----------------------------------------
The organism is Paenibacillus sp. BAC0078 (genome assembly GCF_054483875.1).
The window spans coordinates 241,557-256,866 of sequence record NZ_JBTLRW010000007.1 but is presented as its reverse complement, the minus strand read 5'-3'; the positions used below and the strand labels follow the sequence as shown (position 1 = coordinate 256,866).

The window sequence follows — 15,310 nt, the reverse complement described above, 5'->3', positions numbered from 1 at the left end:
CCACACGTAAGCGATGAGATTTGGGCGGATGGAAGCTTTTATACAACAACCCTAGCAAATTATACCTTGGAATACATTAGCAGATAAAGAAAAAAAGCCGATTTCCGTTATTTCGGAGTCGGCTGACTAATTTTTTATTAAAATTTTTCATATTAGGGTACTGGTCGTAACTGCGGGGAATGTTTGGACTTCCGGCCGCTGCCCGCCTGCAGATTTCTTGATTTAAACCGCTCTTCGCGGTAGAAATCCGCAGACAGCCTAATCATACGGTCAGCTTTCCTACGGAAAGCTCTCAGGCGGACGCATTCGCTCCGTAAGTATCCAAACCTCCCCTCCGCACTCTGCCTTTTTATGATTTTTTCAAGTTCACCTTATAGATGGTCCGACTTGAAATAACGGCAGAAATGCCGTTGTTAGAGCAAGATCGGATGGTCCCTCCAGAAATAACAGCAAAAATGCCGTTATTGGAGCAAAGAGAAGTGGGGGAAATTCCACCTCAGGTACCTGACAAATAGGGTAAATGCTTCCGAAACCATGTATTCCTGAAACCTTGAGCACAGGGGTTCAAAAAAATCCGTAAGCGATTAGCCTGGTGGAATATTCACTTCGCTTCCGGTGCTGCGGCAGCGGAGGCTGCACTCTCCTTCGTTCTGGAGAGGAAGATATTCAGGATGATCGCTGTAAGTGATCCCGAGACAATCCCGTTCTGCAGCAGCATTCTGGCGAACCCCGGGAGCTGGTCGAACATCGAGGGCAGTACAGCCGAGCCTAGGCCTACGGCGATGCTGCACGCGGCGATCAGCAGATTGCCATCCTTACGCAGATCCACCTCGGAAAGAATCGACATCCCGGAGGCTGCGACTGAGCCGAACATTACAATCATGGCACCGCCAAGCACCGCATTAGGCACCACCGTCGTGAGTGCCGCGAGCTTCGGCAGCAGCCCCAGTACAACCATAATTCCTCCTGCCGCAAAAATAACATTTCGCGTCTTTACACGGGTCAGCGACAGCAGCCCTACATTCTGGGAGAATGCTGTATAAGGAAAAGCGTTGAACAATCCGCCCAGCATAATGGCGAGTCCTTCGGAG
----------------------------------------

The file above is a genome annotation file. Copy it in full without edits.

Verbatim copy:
The organism is Paenibacillus sp. BAC0078 (genome assembly GCF_054483875.1).
The window spans coordinates 241,557-256,866 of sequence record NZ_JBTLRW010000007.1 but is presented as its reverse complement, the minus strand read 5'-3'; the positions used below and the strand labels follow the sequence as shown (position 1 = coordinate 256,866).

The window sequence follows — 15,310 nt, the reverse complement described above, 5'->3', positions numbered from 1 at the left end:
CCACACGTAAGCGATGAGATTTGGGCGGATGGAAGCTTTTATACAACAACCCTAGCAAATTATACCTTGGAATACATTAGCAGATAAAGAAAAAAAGCCGATTTCCGTTATTTCGGAGTCGGCTGACTAATTTTTTATTAAAATTTTTCATATTAGGGTACTGGTCGTAACTGCGGGGAATGTTTGGACTTCCGGCCGCTGCCCGCCTGCAGATTTCTTGATTTAAACCGCTCTTCGCGGTAGAAATCCGCAGACAGCCTAATCATACGGTCAGCTTTCCTACGGAAAGCTCTCAGGCGGACGCATTCGCTCCGTAAGTATCCAAACCTCCCCTCCGCACTCTGCCTTTTTATGATTTTTTCAAGTTCACCTTATAGATGGTCCGACTTGAAATAACGGCAGAAATGCCGTTGTTAGAGCAAGATCGGATGGTCCCTCCAGAAATAACAGCAAAAATGCCGTTATTGGAGCAAAGAGAAGTGGGGGAAATTCCACCTCAGGTACCTGACAAATAGGGTAAATGCTTCCGAAACCATGTATTCCTGAAACCTTGAGCACAGGGGTTCAAAAAAATCCGTAAGCGATTAGCCTGGTGGAATATTCACTTCGCTTCCGGTGCTGCGGCAGCGGAGGCTGCACTCTCCTTCGTTCTGGAGAGGAAGATATTCAGGATGATCGCTGTAAGTGATCCCGAGACAATCCCGTTCTGCAGCAGCATTCTGGCGAACCCCGGGAGCTGGTCGAACATCGAGGGCAGTACAGCCGAGCCTAGGCCTACGGCGATGCTGCACGCGGCGATCAGCAGATTGCCATCCTTACGCAGATCCACCTCGGAAAGAATCGACATCCCGGAGGCTGCGACTGAGCCGAACATTACAATCATGGCACCGCCAAGCACCGCATTAGGCACCACCGTCGTGAGTGCCGCGAGCTTCGGCAGCAGCCCCAGTACAACCATAATTCCTCCTGCCGCAAAAATAACATTTCGCGTCTTTACACGGGTCAGCGACAGCAGCCCTACATTCTGGGAGAATGCTGTATAAGGAAAAGCGTTGAACAATCCGCCCAGCATAATGGCGAGTCCTTCGGAG